Bush Cautions Democrats on Spending
Sunday, June 17, 2007
CRAWFORD, Tex., June 16 -- Even while trying to reach out to Democrats to fashion a new immigration bill, President Bush lashed out at the opposition party Saturday for its budget policies and served notice once again that he plans to veto bills with "excessive spending."
In his weekly radio address, Bush said the Democrats' "tax and spend" approach is endangering economic growth and budget-balancing efforts. "They've passed a budget that would mean higher taxes for American families and job creators, ignore the need for entitlement reform, and pile on hundreds of billions of dollars in new government spending over the next five years," Bush said.
The address was another signal that Bush and Congress are headed toward a battle over spending this fall, as lawmakers begin moving through the 12 annual spending bills funding federal agencies and programs. Bush is trying to hold discretionary spending to no more than $933 billion for the coming fiscal year -- roughly $60 billion more than the current year -- but Democrats in Congress are pushing for an additional $23 billion for domestic programs.
When the Republicans were in charge on Capitol Hill, Bush was less fastidious about policing spending, deferring to Republican leaders on the appropriations bills. But with Democrats in charge, Bush has begun threatening to use a veto pen he has used only twice, on a stem cell measure and an emergency Iraq spending bill that included a withdrawal timeline.
Democrats criticized Bush's threat as irresponsible. "Democrats have crafted bipartisan funding bills that make modest but critical increases in priority investments like education and health care," House Majority Leader Steny H. Hoyer (Md.) said in a statement released by his office. "The increases are equivalent to what President Bush spends in two months in Iraq. The President should join Democrats in investing in America's future and sign these bills into law."
Bush and his top aides see a confrontation over spending as substantively and politically in their interest, despite their efforts to woo Democrats on issues such as immigration, trade and energy. One major attraction is that House Republicans are spoiling for a fight, with many conservatives grumbling over the spending authorized during the first six years of Bush's presidency on farm subsidies, a new drug benefit for Medicare recipients and other domestic programs. Bush met Thursday at the White House with GOP members of the Appropriations Committee to discuss the coming spending fight.
Democrats appear confident that they are pushing underfunded domestic priorities that have widespread appeal with American voters. On Friday, the House passed, with only two votes against, a bill that would exceed Bush's request for veterans programs by 7 percent.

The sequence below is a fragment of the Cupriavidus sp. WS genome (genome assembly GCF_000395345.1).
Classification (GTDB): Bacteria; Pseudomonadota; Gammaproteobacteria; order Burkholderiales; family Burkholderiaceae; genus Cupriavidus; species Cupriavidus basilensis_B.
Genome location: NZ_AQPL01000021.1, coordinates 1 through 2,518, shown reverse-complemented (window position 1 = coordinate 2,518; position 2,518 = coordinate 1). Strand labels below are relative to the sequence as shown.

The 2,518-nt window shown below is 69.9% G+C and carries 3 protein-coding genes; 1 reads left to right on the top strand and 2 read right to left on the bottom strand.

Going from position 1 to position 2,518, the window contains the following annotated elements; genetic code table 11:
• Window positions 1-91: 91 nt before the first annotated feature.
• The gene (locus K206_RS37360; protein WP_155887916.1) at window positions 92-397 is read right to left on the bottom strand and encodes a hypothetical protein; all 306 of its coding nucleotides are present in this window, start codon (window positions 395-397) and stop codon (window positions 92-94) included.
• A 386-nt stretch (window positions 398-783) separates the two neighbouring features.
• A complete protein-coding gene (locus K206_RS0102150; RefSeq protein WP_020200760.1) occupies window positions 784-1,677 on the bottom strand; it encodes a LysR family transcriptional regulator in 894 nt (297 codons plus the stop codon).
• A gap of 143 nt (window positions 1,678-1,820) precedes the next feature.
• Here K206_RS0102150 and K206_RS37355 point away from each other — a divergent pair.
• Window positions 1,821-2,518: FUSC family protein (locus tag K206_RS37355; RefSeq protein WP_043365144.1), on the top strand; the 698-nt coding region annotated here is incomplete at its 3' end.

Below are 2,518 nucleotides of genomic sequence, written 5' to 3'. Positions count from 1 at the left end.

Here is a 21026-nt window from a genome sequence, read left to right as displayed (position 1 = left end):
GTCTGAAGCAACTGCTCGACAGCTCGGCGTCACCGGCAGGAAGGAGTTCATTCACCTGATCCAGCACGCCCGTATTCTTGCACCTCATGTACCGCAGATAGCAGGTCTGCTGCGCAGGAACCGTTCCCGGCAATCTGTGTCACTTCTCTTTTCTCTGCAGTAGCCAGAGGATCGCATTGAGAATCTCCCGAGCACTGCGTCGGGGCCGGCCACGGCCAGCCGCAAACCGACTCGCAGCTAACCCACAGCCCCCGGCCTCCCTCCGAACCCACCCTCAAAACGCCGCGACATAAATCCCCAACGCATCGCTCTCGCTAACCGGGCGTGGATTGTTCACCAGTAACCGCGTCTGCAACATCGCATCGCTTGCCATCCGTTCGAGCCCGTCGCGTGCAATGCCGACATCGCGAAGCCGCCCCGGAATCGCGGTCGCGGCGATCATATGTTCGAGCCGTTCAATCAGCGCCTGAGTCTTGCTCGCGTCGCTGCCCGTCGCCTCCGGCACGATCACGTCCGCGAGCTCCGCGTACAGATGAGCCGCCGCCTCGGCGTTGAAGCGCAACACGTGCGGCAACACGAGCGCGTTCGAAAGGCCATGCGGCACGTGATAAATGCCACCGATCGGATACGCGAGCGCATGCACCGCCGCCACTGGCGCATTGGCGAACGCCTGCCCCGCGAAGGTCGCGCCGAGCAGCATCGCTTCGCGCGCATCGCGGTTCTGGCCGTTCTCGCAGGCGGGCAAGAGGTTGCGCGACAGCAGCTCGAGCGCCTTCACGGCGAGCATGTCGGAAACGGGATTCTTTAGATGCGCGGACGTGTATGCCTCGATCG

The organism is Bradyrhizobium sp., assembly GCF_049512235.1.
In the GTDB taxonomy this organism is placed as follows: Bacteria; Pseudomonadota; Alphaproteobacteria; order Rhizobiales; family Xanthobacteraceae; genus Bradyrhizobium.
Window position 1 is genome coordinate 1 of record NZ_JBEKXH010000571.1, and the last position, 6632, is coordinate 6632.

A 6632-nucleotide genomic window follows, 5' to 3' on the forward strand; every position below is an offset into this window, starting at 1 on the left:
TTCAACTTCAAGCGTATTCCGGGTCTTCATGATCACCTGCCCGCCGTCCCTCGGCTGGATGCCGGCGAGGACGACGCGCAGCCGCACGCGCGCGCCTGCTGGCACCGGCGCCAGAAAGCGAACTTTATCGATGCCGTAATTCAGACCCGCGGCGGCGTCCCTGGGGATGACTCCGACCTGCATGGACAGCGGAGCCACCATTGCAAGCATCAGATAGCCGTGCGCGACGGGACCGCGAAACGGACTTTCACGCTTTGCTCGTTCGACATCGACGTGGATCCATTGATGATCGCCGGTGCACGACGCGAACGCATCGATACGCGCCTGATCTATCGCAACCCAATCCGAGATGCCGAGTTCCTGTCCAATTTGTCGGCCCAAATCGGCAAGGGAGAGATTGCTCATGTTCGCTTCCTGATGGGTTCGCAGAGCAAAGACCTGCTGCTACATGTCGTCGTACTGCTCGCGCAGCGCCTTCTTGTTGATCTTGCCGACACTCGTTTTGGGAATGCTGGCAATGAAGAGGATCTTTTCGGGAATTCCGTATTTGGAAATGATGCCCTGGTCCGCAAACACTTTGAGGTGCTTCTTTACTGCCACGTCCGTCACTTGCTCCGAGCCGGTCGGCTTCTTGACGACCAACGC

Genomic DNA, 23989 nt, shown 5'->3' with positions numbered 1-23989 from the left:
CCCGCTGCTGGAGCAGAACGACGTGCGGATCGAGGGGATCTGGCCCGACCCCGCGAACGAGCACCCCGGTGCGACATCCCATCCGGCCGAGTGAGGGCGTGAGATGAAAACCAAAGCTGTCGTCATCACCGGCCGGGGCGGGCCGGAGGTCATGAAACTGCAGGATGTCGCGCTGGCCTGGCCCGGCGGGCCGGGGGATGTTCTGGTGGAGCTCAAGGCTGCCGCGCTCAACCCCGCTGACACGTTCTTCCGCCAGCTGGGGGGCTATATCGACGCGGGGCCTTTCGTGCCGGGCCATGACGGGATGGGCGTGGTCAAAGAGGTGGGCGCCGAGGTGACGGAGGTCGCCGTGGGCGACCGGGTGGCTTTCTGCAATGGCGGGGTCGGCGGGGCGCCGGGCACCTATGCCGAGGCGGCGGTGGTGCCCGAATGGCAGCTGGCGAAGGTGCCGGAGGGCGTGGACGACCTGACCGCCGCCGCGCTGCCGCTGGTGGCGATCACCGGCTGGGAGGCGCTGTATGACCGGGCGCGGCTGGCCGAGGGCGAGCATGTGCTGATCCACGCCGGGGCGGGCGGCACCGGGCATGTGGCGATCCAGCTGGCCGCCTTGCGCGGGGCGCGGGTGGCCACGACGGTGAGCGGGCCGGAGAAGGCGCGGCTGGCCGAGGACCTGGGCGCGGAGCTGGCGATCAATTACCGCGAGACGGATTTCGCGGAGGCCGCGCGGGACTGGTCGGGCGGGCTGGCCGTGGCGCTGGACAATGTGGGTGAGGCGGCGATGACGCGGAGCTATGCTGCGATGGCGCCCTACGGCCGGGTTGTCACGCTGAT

Aware that it does not have the votes to sustain a veto, the White House has indicated that Bush would sign the bill but would veto other spending bills if Congress does not find cuts to compensate for the extra spending. And it said Bush would veto another bill approved by the House on Friday, a $37.4 billion funding bill for homeland security that also exceeded the president's request.
In this case, Republicans rallied 150 lawmakers against the bill, enough to sustain a veto, and 147 House Republicans have signed a petition promising to uphold Bush vetoes over excessive spending.
Bush alluded to that pledge in his radio address Saturday, noting that he is "not alone" and has enough votes "to sustain my veto of any bills that spend too much."
The president also weighed in on earmarks, special projects inserted by lawmakers into spending bills. Earmarks were the subject of intense debate on the House floor last week, with Democratic and Republican leaders finally agreeing on a plan that would allow votes on such pet projects.
This was another subject on which Bush gave deference to GOP leaders when they were in control of Congress. But on Saturday he sought to draw distinctions with the Democratic leadership, saying voters must hold the Democrats accountable for their promise to list earmarks and give lawmakers a chance to strike them.
"In the weeks ahead, my administration will continue pushing for earmark reform and holding the line on federal spending," Bush said. "The American people do not want to return to the days of tax-and-spend policies. They expect accountability and fiscal discipline in Washington, D.C."
Bush is spending the Father's Day weekend at his ranch here with his wife, Laura, family friends and one of his two daughters, Jenna.